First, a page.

I have worked with hundreds of companies over the course of my 28+ year career.
During the first 10 years of my career, I had my own business before I started consulting other businesses on how to be more effective. Out of all my years of experience, there has been one thing that has remained consistent among all companies I work with, and that’s the desire for three things: content, reach, and technology.
Whenever you sell a commodity or a considered purchase with an extended sales cycle to consumers and businesses, you need content in multiple formats describing your product or service.
In the B2C world, creating memorable content that positions your brand above your competitors is the goal—content that will ultimately resonate with your target audience and support your overall brand. While in the B2B world, you will want to structure your content in a manager that moves a buyer through all the stages of the buyer journey. Your content should support the buyer’s need to learn about what it is you offer, help them solve a problem, allow them to compare, drive them to make a purchase, and foster loyalty for your brand.
All the content you create must address the following issues in this order:
Who are we talking to?
Why are we talking to them?
What channel and format do we use to reach our audience?
What are the goals of this content?
Think conversational marketing—not targeting. Focus on the consumer’s pain points and the ways you address that pain, while also reinforcing your brand’s position in the marketplace.
Now that you have your content in place and have pinpointed your audience, you have to find a way to reach them. In the B2C space, that might mean buying a TV spot, sending a direct mail campaign, buying keywords on search engines, or even and renting an outdoor billboard on a busy highway…there are plenty of channels to pick from.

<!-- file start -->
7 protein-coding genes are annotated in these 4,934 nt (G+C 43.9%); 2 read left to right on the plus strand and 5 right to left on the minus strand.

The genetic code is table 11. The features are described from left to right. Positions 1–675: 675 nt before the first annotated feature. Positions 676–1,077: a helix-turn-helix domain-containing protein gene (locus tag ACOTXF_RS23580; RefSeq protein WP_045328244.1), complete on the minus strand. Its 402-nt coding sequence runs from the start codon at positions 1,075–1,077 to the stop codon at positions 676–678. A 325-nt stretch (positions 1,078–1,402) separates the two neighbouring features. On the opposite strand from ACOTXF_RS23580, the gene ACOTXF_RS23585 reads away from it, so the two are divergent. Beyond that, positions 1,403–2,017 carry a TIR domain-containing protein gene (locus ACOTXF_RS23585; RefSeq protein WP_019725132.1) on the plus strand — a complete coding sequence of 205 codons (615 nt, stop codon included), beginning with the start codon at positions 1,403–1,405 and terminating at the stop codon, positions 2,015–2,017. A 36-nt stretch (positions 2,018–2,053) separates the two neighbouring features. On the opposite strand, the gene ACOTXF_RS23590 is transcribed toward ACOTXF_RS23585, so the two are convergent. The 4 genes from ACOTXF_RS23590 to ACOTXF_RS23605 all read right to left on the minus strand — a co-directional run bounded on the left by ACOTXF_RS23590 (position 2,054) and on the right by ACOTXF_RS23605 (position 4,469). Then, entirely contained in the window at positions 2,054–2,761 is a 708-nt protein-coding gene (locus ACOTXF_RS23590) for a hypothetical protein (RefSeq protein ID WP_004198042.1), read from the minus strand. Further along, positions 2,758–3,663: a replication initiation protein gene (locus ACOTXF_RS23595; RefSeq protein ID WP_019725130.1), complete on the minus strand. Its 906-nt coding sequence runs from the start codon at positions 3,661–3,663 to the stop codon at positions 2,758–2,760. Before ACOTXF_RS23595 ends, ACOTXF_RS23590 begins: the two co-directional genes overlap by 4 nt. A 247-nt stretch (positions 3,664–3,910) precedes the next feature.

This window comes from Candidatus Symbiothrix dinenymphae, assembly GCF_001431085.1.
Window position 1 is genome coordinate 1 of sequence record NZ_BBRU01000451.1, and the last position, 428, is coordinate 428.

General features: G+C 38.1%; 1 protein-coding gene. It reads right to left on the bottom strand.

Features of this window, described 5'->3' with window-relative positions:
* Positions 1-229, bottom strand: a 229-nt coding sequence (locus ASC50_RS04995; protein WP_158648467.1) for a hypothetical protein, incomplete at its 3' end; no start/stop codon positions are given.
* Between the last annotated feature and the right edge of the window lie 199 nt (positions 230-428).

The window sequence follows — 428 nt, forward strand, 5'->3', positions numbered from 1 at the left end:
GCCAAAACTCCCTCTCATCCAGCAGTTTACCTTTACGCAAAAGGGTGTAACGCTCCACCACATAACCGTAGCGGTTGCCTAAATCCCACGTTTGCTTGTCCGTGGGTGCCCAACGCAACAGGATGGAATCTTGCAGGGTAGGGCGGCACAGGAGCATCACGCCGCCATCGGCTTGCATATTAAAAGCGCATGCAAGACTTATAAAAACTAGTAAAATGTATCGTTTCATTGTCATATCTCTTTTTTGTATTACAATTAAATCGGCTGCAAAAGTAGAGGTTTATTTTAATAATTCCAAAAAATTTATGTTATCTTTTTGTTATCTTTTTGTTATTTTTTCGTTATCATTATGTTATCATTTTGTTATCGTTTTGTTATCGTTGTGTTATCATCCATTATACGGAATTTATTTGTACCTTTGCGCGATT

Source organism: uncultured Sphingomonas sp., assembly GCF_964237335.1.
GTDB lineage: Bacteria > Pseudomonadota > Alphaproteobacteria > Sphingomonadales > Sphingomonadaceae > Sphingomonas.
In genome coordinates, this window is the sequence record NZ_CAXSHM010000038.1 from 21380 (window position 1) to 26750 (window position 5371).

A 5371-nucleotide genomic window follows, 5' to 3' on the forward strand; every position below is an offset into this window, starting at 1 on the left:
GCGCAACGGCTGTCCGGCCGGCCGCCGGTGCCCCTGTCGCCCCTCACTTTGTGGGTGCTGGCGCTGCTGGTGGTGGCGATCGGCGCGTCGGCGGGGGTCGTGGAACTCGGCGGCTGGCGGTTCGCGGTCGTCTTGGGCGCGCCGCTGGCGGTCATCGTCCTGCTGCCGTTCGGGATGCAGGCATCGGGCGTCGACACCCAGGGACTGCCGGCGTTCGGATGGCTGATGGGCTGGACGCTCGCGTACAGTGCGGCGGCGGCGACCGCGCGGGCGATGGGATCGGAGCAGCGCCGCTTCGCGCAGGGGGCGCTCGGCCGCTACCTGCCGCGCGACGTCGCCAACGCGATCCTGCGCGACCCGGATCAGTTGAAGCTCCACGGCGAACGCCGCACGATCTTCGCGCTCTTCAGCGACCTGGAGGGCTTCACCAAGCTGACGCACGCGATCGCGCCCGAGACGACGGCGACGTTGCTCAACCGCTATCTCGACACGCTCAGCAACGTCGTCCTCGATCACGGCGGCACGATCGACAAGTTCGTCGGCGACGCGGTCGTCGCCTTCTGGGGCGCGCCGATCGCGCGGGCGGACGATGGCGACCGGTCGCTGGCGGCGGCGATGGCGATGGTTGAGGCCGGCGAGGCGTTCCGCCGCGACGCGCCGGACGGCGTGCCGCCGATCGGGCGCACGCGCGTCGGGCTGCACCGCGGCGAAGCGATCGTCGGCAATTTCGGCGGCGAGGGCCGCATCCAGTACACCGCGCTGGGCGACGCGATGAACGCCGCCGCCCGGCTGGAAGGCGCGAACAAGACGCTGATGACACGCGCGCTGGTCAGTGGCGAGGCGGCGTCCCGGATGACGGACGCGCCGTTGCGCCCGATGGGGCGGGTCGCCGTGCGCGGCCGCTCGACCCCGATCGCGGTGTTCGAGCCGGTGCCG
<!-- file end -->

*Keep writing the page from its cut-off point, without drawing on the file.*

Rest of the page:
In the B2B space, the same rules apply, but you will most likely find yourself spending more money on online channels like email, search engines, content syndication, social media, and even targeted ad display.
Regardless of the channel, the more data you have about your customers and potential customers, the more targeted you can be with your campaign, and the more likely you are to be successful with your marketing efforts.
For example, the more email data you have, the more reach you have. The more data you have on your consumers, the better your chances to reach your consumer on email, social, or direct market channels. The data available to you combined with analytics will help you understand which piece of content resonates with each segment or audience.
There is no shortage of technology in the marketplace, trust me. IMA has cataloged over 3700 marketing technologies on Martech Showcase that cover tactics from account based marketing tools to webinar platforms and everything in between. Please avoid the shiny object syndrome (Martech) and focus on technologies that will help you track marketing effectiveness.
While you can do some amazing things with Google analytics if you don’t have the expertise to set up advanced media attribution reports to determine what is working your marketing efforts, find someone who can do it for you. Alternatively, you might be a good candidate for a marketing automation platform. In addition to google analytics which is free, MAP can help you track where a lead first encountered your brand and score their behavior, helping you align your sales and marketing efforts and nurture leads automatically.
Regardless of which technology you use, you should track the effectiveness of your campaigns down to conversions. You might find your search engine marketing (PPC) campaign has a higher cost per lead, but converts better than any other marketing channel. Or you may discover your email marketing efforts drive more traffic and conversions than your content marketing and SEO efforts.
Whatever the circumstance, you can’t manage what you don’t measure.
The right combination of content, reach, and technology is the recipe for business success.